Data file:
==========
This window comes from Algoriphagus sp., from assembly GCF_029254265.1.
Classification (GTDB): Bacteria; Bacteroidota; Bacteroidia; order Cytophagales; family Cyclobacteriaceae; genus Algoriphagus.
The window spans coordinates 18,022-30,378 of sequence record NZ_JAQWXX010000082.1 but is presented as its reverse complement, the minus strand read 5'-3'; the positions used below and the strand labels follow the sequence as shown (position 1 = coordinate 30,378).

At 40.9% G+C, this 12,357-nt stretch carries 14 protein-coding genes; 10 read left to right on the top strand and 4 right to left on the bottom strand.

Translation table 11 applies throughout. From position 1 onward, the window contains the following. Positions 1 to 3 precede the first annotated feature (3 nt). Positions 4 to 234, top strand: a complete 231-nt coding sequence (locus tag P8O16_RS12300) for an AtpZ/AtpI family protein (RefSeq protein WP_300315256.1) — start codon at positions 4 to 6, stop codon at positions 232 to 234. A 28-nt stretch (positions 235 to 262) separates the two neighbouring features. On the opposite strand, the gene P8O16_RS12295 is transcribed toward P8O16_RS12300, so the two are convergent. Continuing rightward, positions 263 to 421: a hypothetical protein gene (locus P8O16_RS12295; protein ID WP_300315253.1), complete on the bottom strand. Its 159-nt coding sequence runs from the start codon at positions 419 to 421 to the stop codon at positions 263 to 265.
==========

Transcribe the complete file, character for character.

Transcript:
This window comes from Algoriphagus sp., from assembly GCF_029254265.1.
Classification (GTDB): Bacteria; Bacteroidota; Bacteroidia; order Cytophagales; family Cyclobacteriaceae; genus Algoriphagus.
The window spans coordinates 18,022-30,378 of sequence record NZ_JAQWXX010000082.1 but is presented as its reverse complement, the minus strand read 5'-3'; the positions used below and the strand labels follow the sequence as shown (position 1 = coordinate 30,378).

At 40.9% G+C, this 12,357-nt stretch carries 14 protein-coding genes; 10 read left to right on the top strand and 4 right to left on the bottom strand.

Translation table 11 applies throughout. From position 1 onward, the window contains the following. Positions 1 to 3 precede the first annotated feature (3 nt). Positions 4 to 234, top strand: a complete 231-nt coding sequence (locus tag P8O16_RS12300) for an AtpZ/AtpI family protein (RefSeq protein WP_300315256.1) — start codon at positions 4 to 6, stop codon at positions 232 to 234. A 28-nt stretch (positions 235 to 262) separates the two neighbouring features. On the opposite strand, the gene P8O16_RS12295 is transcribed toward P8O16_RS12300, so the two are convergent. Continuing rightward, positions 263 to 421: a hypothetical protein gene (locus P8O16_RS12295; protein ID WP_300315253.1), complete on the bottom strand. Its 159-nt coding sequence runs from the start codon at positions 419 to 421 to the stop codon at positions 263 to 265.